and Charlie died. They each passed away years ago, more than
ten I was told today by their grandson, Keith, who’d been a friend
of my youth. Of course I’d have presumed they were gone, if
I had considered the matter. Had they been alive they would
each be near a hundred years, and very few people live to hear their
centennials celebrated by Willard Scott. But the irrevocability
of the news—though forgone—the definite and fairly matter of fact
verification—left me somewhat empty, and melancholy, and soon swallowed
up in a sweet but also sad reflection.
and Charlie were the owners of Friedlander’s Bungalow Colony, the
Catskill paradise of the summers of my early life. Situated
atop a high hill just outside of Mountaindale, Friedlander’s was rather
typical of a Borscht Belt colony--approximately thirty-five families
housed in a string of bungalows and one central main house with a
large community kitchen.
Tillie and Charlie, the colony was clearly their life’s work, and
they took great pride in running a first class show. Charlie
was a talented and devoted gardener, and each spring the grounds exploded
in a breathtaking pallet of color and texture so fabulous and wonderful
that one might have thought the arrangements were designed by divine
edict. In maintaining the property Charlie was assisted by two handy-men
of long standing—Paul and Martin—and the grounds were always immaculate,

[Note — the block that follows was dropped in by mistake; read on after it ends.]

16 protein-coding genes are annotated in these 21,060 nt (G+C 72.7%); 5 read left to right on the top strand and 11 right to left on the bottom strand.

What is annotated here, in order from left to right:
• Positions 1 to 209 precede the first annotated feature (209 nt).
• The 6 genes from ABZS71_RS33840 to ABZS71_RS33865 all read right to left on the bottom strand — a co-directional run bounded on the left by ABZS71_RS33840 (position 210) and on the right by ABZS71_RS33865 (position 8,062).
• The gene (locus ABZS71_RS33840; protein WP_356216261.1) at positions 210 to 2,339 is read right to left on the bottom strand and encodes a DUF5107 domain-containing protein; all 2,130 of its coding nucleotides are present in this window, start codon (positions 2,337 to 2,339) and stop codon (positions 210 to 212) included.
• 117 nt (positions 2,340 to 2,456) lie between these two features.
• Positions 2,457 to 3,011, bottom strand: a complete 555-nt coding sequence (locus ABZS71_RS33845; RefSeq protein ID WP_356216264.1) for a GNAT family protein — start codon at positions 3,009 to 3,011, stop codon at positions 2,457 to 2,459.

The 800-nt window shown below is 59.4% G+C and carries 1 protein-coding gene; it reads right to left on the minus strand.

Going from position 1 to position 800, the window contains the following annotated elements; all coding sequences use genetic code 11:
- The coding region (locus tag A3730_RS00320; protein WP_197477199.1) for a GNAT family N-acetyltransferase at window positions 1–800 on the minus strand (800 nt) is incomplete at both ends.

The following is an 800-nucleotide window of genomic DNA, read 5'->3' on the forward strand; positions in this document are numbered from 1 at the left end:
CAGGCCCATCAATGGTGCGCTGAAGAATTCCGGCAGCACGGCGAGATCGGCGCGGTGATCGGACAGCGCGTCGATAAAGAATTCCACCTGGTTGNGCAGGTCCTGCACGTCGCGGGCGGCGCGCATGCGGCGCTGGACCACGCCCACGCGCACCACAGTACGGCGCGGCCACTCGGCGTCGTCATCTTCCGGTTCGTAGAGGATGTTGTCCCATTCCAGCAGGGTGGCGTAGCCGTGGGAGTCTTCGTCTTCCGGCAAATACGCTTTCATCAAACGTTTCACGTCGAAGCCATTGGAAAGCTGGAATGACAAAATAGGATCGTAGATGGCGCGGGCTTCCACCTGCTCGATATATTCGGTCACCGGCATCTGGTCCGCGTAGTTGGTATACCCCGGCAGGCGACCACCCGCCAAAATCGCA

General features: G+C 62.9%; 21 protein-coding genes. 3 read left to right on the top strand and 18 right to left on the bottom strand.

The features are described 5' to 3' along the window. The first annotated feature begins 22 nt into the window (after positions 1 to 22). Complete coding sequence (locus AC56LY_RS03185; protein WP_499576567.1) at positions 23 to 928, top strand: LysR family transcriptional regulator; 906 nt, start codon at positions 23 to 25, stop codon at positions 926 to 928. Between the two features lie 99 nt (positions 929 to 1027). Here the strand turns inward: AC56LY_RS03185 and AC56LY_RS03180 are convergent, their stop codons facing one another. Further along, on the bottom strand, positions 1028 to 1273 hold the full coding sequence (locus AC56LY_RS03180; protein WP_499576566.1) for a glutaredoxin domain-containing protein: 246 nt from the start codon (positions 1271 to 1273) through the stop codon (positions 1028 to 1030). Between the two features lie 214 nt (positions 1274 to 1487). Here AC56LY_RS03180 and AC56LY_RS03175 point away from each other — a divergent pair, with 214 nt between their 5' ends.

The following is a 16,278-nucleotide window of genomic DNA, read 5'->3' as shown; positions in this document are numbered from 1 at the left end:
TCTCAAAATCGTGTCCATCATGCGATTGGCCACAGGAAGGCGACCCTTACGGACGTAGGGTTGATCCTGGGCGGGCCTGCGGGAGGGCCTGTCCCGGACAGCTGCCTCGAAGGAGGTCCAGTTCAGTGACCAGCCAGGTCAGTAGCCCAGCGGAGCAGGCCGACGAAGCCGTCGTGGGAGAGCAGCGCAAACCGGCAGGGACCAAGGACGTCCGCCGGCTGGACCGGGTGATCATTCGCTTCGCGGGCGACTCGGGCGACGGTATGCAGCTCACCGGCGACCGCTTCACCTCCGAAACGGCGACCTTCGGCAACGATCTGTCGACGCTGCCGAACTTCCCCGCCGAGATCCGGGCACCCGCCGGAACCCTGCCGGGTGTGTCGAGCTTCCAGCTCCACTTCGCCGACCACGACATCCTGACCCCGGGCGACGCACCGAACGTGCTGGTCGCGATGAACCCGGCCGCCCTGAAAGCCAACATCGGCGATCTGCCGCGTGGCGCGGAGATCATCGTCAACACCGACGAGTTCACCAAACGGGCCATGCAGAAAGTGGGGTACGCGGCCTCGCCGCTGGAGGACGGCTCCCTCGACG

the bungalows always in good repair. Every summer the bungalow
exteriors were freshly painted, along with the huge collection of
lawn furniture—Adirondack-chairs, wooden benches, metal rockers, umbrella
tables and double swings. The playground apparatus--which was not
in a playground area per se but was scattered on various areas of
the sprawling lawns—also received a fresh coat of paint, always in
bright and dazzling hues of red, blue, orange, green. It lives
in the mind’s eye as a child’s Eden.
the road Charlie maintained a long, rambling row of chicken coops,
from which each morning he gathered farm fresh eggs. The eggs
were taken to the colony store, which was operated by Tillie, with
assistance from her sisters. On a warm summer’s day in a time
before ubiquitous air conditioning, the colony store was the most
comfortable spot around. The lights were never very bright.
As you entered the store, through a heavy wooden screen door that
snapped closed behind you with a solid whack, it was as if you were
slipping under water. The mid-day air had been cooled
in the darkness, and you could smell the aroma of Tillie’s cooking.
The two pinball machines—a nickel a play—were hard by the front door.
There were a handful of booths, and two counters. The malteds
were ambrosial, accompanied by salty pretzel rods. The egg creams
were works of art. There were custard donuts and bear claws,
and huge black and white cookies. The available ice cream were
mella-rolls, from Borden’s, and forever damn the genius who discontinued
colony kids, no matter what age, and no matter how noisy and rowdy,
were always welcome in Tillie’s store. We ordered refreshment—Hoffman’s
soda, bags of popcorn and chips—and “charged” the price to our family’s
account. Tillie was dutiful in monitoring our sugar intake,
and much like a bartender counting drinks she would cut us off when
she’d think we’d overindulged.
and Tillie provided all the necessary accoutrements for a joyous summer.
In addition to the colony store there was a pristine filtered pool,
a finely constructed camp-house, a casino, a well manicured baseball
field, a basketball court, a handball court, a card room and a vast
array of playground apparatus. But much more important, a feeling
pervaded each inch of the grounds that assured children that here
was a place special for them, a place where they were cherished and
valued and loved. And this, unquestionably, was a tone that
resonated and was amplified from the top—from the colony proprietors—Tillie